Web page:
Staten Island Advance
May 20, 2008

New cop pact raises rookies 10Gs
But arbitration panel takes away half their vacation time


STATEN ISLAND, N.Y. — New NYPD officers are getting a $10,000 salary bump, but it comes at the expense of half their vacation days.

The contract changes were included in a decision handed down by an arbitration panel yesterday, ending one of the most heated city contract disputes in recent memory.

The impasse between the city and the police officers' union, the Patrolmen's Benevolent Association, has lasted nearly three years and became increasingly nasty in recent months as each side blamed the other for a staffing shortage affecting the entire city.

The 23,000 officers covered by the contract will be awarded, retroactively, a 9.73 percent raise for the period from Aug. 1, 2004, to July 31, 2006. Starting salaries for recruits hired after Jan. 1, 2006, are jumping to $35,881 from $25,100— a move the city believes will help lure recruits as the NYPD struggles with a staffing shortage that is expected to get worse in the coming fiscal year.

$65,382 TOP PAY

After their first year on the job, officers will get a 4.5 percent raise; the following year, salaries will go up 5 percent. Top pay for veteran officers will jump to $65,382 from $59,588, according to the settlement outlined by a three-person panel that had one representative each from the city and the union, and one independent party.

The arbitrator representing the PBA did not concur with the decision.

The increase comes at the expense of vacation time — under the new contract, officers will have 10 paid days off in their first five years of employment rather than the 20 they currently are allotted.

Now the city and the PBA are set to lock horns again on a contract for 2006-2008 and 2008-2010.

"It's really two steps forward, one step back," Staten Island Councilman Michael McMahon, a North Shore Democrat, said after hearing details of the new deal, explaining that the higher starting salaries should help draw new recruits while the limited vacation time could be a big drawback. "It's still progress, but it's not significant progress."

PBA President Patrick Lynch and Mayor Michael Bloomberg, who have verbally sparred over the stalemate, each expressed a measure of satisfaction with the settlement.

"This decision sends a strong message to the City of New York that times have changed and old, outdated and ineffective traditions of pattern bargaining and lock-step parity no longer satisfy the modern needs of this city," Lynch said in a statement.


But he took issue with the contract for not offering enough money. "Our members will still look across borders to see others working in law enforcement earning as much as $30,000 a year more for work in less challenging environments and with lower costs of living in communities not nearly as prosperous as New York."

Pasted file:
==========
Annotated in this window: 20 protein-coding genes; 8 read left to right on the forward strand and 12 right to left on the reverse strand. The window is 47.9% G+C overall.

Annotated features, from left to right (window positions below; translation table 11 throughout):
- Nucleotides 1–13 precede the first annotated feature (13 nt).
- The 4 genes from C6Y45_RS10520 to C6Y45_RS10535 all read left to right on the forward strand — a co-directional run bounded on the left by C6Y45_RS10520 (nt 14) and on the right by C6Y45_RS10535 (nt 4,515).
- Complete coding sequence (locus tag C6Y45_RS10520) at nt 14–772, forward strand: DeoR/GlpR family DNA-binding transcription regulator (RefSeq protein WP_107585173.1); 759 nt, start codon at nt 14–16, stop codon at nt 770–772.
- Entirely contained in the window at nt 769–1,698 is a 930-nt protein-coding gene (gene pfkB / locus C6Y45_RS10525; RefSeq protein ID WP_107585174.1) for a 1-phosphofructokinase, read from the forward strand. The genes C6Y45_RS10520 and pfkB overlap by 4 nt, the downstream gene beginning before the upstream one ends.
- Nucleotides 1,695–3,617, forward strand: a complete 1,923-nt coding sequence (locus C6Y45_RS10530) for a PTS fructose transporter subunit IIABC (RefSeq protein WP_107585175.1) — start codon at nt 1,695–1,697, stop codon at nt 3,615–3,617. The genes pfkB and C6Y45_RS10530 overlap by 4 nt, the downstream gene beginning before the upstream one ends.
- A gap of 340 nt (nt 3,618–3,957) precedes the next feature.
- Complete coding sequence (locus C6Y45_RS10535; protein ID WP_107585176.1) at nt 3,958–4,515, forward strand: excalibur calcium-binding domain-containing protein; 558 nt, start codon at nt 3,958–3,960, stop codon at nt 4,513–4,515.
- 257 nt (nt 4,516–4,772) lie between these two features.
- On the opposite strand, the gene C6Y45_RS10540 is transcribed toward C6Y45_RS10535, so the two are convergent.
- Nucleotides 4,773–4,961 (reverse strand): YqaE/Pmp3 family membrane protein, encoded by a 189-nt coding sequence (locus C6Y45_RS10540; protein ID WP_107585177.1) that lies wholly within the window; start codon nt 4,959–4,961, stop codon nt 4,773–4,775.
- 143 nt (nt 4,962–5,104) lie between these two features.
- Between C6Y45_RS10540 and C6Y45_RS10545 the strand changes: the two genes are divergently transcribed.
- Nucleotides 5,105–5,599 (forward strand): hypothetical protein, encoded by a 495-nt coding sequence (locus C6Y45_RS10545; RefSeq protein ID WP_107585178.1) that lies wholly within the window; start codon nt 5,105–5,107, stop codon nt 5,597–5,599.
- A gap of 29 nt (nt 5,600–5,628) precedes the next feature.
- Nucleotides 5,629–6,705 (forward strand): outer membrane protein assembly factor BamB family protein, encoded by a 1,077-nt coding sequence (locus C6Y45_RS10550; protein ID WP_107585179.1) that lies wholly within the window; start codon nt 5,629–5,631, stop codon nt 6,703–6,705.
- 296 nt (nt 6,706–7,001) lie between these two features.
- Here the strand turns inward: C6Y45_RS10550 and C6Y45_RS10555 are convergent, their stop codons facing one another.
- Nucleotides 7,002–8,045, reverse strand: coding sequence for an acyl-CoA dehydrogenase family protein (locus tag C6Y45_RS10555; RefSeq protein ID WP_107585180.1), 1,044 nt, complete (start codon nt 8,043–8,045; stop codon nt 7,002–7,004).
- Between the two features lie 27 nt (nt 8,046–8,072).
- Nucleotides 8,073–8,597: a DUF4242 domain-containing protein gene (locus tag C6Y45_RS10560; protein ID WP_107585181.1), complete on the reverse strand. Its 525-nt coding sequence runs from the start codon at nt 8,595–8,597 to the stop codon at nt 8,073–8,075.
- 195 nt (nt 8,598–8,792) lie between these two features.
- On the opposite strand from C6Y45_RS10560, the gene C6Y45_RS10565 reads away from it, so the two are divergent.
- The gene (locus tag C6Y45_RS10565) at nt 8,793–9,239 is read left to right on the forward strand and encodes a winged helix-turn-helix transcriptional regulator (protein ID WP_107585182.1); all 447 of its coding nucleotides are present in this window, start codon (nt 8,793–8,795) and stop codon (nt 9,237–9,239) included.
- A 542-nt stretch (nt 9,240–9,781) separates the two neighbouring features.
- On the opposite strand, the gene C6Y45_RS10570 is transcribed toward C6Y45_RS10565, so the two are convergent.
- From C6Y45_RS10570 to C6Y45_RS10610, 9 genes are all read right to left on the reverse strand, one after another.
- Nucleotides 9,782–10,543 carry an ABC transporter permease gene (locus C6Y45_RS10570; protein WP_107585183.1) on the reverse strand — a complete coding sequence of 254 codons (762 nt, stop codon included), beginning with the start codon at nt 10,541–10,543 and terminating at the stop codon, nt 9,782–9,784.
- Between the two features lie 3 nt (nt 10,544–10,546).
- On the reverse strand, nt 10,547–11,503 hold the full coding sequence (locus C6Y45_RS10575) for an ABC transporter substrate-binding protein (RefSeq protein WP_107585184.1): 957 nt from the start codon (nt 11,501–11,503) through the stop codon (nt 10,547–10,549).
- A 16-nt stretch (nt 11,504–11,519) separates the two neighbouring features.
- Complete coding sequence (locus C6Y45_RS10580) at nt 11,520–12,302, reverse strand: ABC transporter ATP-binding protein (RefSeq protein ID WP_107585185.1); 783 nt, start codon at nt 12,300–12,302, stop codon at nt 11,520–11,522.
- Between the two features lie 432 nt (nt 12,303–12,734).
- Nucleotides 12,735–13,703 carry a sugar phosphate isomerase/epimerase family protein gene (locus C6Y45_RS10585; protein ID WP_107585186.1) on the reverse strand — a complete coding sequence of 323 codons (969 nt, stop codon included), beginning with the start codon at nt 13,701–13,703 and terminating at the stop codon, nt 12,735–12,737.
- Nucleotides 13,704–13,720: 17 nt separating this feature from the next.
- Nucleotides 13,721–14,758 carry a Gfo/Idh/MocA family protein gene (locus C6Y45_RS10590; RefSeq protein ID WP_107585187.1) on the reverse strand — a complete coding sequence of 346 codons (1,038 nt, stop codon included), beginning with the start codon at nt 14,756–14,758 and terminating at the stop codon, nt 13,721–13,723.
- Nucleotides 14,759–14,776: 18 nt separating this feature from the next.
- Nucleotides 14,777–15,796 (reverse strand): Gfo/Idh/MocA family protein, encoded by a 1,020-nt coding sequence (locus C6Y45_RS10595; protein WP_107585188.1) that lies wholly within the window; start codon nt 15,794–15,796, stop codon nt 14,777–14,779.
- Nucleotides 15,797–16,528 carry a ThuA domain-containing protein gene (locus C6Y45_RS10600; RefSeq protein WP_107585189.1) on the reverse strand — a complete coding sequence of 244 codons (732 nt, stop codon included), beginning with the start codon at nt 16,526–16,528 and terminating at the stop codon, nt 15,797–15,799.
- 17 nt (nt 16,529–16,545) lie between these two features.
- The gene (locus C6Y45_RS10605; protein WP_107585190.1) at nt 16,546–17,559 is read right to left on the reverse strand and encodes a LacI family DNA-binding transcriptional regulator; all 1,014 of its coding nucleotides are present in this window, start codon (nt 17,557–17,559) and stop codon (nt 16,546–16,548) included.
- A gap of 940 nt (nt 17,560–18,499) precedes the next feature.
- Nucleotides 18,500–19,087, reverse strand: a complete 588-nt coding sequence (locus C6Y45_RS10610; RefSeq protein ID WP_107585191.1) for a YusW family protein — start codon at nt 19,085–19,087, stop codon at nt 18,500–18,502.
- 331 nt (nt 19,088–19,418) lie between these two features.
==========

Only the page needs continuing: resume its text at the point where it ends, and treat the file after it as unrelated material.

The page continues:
Bloomberg praised the contract for raising the starting salary.

"It also gives our dedicated and hardworking police officers much deserved raises," Bloomberg said in a statement. "At the same time, the award provides savings through internal givebacks to best preserve the city's financial position going forward."

The decision was announced just hours after Police Commissioner Ray Kelly reminded the City Council Public Safety Committee that the force's headcount has tumbled from a pre-9/11 high of 40,800 to 36,838 this year and will drop by another 1,000 in the upcoming fiscal year.

During the hearing, Kelly assured Staten Island's three councilmen he has sent them a letter, in response to their requests in March and April, that outlines the number of officers staffing each of the borough's three precincts, and comparing those figures to staffing levels of five, 10, 15 and 20 years ago.

The Advance repeatedly has requested the same information and not received it. A story published in the Sunday Advance highlighted the department's refusal to provide that information — a police spokesman said the department is hesitant to give specific information on staffing levels for fear it would embolden criminals by alerting them to staffing shortages.

Nevertheless, the information was promised but never delivered to the Advance. A formal request has been filed under the Freedom of Information Law.


Island Councilman James Oddo again asked Kelly for the staffing levels during the commissioner's budget testimony.

"I don't want to give the miscreants out there the exact staffing levels of midnight tours, but I think that [we] have a right to this information," Oddo said. "We're being told by certain folks that our levels are comparable to the '90s, the '80s, some people say even the '70s. When you hear people say you have roughly the same amount of police officers you had in the late '70s that's scary."

Kelly responded by saying he gets about 30,000 pieces of mail each year, and, by coincidence, signed off on a response to the councilmen on Sunday. The letters have not been received yet, each Councilman said.

"You certainly do, as the city councilmen, have a right to know the specific manning," Kelly said. "You definitely have a right to it, and I don't want you to think in some way we were holding back."

Councilman Vincent Ignizio said he believes the letters were sent out because of pressure from the councilmen and the Advance.

"There are very few people on Staten Island who would agree that we have sufficient amount of police officers as a whole," Ignizio said. "It allows us the information to make a better case that Staten Island requires additional police officers because of the vast amount of geography that our cops need to cover. We have three out of the top five largest police precincts in the city, and that requires additional resources."

Sally Goldenberg and Peter Spencer cover City Hall for the Advance.